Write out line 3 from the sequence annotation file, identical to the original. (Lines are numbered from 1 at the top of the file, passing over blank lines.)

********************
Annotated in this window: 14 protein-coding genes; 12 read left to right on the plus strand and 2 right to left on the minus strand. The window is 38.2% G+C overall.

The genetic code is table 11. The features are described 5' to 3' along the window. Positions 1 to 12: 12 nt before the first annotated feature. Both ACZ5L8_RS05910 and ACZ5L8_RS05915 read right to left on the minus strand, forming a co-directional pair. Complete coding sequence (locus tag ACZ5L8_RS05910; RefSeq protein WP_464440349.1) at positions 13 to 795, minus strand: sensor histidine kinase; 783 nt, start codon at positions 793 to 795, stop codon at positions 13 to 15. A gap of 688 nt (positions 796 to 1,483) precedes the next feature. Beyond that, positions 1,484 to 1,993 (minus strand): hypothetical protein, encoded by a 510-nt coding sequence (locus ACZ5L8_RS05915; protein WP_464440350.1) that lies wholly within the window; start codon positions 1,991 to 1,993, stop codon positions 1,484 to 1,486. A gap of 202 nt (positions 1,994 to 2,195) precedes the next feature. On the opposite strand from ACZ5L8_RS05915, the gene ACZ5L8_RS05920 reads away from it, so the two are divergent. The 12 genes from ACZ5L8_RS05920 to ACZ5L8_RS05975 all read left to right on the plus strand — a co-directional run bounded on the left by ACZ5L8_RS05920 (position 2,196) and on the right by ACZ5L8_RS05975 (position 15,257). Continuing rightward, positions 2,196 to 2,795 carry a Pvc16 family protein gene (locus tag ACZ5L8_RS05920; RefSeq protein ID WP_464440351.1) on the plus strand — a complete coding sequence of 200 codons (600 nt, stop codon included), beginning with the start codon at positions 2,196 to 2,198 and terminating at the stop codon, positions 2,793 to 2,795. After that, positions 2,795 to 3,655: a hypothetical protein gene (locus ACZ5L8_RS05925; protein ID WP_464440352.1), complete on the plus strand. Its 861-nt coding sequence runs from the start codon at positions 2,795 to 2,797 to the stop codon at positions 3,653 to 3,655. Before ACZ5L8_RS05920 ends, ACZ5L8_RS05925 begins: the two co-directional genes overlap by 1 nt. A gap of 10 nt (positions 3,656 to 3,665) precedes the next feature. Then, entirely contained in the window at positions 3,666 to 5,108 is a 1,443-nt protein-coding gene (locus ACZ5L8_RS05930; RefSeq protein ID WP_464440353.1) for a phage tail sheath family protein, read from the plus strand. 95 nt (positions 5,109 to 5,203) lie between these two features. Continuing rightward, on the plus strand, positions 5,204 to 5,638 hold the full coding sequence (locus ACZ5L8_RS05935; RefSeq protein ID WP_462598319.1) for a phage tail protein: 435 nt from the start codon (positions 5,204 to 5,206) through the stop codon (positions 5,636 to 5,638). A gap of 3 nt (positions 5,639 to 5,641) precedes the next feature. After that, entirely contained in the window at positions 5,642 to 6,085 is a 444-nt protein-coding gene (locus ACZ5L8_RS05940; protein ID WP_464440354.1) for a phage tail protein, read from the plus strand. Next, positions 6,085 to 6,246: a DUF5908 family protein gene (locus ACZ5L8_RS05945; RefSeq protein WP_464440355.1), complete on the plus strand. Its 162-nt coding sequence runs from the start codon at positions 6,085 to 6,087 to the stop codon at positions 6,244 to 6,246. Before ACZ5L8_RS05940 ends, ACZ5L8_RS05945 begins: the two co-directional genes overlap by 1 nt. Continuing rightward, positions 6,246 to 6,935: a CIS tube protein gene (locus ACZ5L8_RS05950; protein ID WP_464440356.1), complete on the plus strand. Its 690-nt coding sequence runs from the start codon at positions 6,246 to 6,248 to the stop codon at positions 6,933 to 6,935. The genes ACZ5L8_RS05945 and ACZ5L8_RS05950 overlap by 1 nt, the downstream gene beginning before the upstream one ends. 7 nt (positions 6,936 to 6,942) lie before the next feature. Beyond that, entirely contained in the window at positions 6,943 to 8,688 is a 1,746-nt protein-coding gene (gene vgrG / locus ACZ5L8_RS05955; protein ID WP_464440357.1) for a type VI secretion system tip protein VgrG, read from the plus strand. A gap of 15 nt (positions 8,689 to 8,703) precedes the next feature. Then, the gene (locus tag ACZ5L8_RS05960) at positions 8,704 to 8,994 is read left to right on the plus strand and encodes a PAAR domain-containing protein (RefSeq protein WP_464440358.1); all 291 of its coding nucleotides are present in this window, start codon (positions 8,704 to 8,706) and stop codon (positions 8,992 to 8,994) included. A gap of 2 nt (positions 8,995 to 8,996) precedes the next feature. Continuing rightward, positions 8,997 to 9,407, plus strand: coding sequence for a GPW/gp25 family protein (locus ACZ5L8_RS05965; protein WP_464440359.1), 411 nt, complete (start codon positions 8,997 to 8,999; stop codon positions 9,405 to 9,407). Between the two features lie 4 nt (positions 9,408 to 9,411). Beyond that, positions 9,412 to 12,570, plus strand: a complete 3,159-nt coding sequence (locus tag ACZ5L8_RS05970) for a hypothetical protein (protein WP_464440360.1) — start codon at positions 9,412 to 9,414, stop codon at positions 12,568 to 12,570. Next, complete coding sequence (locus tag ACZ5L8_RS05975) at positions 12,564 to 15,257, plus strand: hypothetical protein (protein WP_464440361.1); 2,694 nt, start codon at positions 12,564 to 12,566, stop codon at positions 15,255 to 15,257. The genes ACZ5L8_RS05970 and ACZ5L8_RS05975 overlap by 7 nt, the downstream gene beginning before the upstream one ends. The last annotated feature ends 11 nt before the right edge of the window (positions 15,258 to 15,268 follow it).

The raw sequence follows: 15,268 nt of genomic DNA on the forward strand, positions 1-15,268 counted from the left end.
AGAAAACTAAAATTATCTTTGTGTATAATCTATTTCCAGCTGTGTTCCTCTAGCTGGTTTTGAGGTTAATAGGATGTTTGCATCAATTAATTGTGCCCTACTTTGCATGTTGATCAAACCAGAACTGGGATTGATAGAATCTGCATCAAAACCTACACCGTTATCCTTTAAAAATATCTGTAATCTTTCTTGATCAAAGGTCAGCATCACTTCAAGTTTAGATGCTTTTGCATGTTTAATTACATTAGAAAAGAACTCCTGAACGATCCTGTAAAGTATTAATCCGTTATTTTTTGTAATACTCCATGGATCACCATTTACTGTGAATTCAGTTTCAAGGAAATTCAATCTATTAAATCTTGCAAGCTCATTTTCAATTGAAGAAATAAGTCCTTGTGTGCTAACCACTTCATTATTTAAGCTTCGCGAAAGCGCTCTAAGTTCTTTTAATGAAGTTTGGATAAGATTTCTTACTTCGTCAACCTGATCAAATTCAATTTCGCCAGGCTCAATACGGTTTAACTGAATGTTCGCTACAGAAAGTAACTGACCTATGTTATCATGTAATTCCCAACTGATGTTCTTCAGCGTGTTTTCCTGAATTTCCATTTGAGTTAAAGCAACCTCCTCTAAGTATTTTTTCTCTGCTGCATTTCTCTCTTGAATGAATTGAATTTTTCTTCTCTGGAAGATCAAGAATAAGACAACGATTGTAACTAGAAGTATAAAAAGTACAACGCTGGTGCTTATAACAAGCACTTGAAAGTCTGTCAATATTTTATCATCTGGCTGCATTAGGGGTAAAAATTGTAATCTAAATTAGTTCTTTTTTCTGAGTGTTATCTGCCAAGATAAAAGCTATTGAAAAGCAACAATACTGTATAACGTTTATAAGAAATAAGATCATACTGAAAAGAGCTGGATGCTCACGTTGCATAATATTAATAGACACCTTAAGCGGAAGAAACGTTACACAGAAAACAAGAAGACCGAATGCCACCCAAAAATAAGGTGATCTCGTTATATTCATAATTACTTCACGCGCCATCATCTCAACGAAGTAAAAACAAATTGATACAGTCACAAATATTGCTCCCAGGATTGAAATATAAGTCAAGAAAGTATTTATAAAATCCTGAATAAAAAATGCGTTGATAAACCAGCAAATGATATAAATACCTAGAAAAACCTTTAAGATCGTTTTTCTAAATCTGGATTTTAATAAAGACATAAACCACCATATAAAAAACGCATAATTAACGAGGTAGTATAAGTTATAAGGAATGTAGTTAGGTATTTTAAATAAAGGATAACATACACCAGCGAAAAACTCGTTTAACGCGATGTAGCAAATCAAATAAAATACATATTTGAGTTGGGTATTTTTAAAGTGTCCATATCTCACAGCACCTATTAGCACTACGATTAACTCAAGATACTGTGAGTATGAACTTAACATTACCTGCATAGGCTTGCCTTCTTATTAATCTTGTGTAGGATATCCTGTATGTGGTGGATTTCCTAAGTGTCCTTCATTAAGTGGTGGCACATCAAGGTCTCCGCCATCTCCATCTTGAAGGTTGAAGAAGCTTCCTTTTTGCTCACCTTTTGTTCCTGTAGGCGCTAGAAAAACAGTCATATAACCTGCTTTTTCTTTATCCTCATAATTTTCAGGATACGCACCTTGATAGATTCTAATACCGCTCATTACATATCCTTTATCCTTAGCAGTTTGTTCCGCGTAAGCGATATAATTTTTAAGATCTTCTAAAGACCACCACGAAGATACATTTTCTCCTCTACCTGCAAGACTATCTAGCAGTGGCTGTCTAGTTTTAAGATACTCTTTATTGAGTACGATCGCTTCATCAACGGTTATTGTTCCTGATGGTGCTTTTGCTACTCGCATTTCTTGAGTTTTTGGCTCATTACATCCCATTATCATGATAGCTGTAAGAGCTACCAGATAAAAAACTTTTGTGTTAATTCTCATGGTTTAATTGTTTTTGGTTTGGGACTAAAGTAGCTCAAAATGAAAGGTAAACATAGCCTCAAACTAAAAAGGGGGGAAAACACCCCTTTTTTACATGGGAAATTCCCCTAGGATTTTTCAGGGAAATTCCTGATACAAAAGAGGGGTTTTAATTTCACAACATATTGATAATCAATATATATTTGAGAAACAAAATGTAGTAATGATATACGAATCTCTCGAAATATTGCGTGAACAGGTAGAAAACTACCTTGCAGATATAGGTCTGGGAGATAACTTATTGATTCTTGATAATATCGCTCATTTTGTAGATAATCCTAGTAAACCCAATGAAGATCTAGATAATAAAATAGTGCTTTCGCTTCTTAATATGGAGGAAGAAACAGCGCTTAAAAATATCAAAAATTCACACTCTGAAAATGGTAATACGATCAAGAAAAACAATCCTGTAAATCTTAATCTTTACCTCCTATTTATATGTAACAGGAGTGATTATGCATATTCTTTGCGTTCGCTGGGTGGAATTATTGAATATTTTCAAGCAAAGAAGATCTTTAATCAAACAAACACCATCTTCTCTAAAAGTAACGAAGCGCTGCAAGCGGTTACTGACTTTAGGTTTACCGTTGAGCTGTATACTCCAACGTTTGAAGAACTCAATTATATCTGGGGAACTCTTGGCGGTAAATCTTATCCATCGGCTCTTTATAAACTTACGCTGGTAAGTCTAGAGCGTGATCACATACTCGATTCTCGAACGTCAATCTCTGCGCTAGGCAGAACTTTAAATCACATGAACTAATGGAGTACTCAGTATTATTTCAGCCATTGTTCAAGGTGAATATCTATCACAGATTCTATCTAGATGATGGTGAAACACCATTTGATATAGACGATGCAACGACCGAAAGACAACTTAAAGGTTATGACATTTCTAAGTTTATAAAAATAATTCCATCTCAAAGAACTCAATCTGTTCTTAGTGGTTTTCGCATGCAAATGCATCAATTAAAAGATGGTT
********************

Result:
The raw sequence follows: 15,268 nt of genomic DNA on the forward strand, positions 1-15,268 counted from the left end.